I thought it might be , but if you go on to their site they may have other styles - we used a "spider coupling" which had three pawls on each side and a 6 sided rubber insert .I will try and find out the name of them .
ultimately you will want something with a non-keyed and clamped assembly.
you will need to have ability to adjust timing down to 1 degree accuracy.
since the mag typically runs at crank speed (on side drives) that is probably adequate.
backlash could start issues with multi piece couplers such as lovejoy and other designs, you might look into machined servo type couplers. no backlash and machined with clamping options.
I'll be honest, I'm new to magnetos. I believe the FM J mags were originally 2 tooth, but it seems that's been removed. Here's what I'm working with.
Found some servo type couplers, going to do some research on them!
the mags of this style I have worked with are crankshaft speed. Usually there is a window or indicator for #1 firing, if crank speed type, it will take two revolutions of the shaft to make #1 come up again.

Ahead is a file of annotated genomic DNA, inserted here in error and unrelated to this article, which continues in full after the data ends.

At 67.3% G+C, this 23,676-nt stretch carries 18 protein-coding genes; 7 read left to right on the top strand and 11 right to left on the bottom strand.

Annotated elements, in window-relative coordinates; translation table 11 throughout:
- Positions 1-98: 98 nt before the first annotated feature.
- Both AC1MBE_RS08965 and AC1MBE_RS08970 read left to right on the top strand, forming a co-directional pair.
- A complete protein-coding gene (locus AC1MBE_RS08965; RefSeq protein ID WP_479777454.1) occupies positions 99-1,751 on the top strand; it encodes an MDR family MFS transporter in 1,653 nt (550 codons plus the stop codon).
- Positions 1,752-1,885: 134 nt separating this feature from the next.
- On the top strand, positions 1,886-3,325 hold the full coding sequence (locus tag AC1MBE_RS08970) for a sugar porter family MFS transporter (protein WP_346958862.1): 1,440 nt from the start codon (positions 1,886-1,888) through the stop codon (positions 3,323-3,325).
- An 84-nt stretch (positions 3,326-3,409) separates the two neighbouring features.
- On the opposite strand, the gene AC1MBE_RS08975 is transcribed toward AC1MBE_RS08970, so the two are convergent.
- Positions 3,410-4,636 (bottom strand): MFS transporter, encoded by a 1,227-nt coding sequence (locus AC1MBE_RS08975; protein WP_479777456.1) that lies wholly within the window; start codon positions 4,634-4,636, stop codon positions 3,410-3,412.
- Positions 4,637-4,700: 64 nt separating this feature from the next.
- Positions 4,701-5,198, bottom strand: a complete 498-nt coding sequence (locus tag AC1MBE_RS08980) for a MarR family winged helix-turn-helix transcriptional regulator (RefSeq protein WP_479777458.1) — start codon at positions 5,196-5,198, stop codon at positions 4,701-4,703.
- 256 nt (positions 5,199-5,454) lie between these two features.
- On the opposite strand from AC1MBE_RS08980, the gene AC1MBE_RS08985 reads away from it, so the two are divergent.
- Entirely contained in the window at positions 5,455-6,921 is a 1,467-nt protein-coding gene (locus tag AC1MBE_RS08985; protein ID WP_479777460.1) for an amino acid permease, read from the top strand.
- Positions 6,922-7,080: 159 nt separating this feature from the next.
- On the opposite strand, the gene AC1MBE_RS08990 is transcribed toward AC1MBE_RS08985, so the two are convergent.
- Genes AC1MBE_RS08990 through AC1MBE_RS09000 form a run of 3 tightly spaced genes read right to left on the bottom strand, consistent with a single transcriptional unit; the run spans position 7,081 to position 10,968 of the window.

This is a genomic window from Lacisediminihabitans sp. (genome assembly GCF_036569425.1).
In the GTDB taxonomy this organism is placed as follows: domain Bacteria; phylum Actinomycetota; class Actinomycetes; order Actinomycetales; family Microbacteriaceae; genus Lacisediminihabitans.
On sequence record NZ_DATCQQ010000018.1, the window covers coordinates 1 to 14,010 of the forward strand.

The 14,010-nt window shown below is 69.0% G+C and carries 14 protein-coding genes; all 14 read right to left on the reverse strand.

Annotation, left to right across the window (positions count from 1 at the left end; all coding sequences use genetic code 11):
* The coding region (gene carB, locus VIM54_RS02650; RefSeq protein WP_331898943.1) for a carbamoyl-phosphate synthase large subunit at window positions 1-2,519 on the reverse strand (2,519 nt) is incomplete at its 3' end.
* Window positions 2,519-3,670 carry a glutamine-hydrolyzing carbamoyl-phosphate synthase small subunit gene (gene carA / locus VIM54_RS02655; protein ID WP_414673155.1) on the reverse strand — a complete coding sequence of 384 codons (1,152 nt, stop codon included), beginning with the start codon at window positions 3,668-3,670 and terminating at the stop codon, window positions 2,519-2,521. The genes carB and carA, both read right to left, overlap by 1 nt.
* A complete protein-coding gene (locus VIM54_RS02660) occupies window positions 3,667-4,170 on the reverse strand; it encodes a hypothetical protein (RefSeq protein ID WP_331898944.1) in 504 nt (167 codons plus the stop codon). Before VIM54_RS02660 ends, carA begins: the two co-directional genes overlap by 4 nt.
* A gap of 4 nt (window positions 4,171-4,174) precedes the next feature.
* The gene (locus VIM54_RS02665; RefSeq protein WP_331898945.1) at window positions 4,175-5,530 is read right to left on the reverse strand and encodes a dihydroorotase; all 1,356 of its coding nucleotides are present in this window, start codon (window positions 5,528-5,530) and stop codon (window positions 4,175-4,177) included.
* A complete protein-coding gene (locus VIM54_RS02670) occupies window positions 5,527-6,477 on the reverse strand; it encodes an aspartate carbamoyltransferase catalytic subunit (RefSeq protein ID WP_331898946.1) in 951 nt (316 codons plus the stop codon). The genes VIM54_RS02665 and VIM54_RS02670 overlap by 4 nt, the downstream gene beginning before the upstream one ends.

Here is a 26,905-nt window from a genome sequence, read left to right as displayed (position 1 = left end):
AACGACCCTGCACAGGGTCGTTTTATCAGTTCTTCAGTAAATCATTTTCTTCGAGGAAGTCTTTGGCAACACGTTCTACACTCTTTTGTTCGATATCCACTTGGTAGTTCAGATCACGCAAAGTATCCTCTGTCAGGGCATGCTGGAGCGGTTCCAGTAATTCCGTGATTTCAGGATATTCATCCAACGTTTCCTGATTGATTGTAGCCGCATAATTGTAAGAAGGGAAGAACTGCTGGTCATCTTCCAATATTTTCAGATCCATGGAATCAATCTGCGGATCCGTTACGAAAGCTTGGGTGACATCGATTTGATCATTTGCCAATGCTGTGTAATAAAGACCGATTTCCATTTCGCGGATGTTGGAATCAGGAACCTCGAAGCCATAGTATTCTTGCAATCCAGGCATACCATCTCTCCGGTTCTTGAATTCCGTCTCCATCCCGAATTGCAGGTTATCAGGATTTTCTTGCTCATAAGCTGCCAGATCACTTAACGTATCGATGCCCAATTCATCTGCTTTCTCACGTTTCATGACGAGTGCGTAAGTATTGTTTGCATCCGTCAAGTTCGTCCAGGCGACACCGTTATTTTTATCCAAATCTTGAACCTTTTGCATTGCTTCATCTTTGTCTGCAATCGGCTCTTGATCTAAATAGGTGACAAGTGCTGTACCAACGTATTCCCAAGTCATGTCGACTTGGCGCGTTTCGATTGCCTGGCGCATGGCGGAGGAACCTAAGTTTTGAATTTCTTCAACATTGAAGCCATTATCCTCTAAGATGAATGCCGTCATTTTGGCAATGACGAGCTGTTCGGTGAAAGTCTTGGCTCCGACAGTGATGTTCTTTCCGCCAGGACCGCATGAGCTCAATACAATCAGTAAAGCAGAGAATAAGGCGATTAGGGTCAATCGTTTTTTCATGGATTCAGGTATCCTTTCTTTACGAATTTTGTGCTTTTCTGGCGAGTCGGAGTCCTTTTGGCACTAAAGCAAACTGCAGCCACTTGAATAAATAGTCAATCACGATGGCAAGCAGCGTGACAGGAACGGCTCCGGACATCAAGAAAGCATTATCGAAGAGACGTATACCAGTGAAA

now, on to the gear drive, if the gear driving the mag is small, same as crankshaft gear, you are running crankshaft speed. If the gear is the same as the cam gear, it is cam speed.
trust me, there have been a many different versions of this over the last 90 years.
wait until you see the governors and oil pumps that have been made, not to mention water pumps too.
BTW, the mag looks like it may had an impulse on it, no worries.
That’s a typical “Bosch” type mag. Many brands made interchangeable units for many applications, but were all based on standard dimensions. There were even conventional distributor units that were driven off the same base.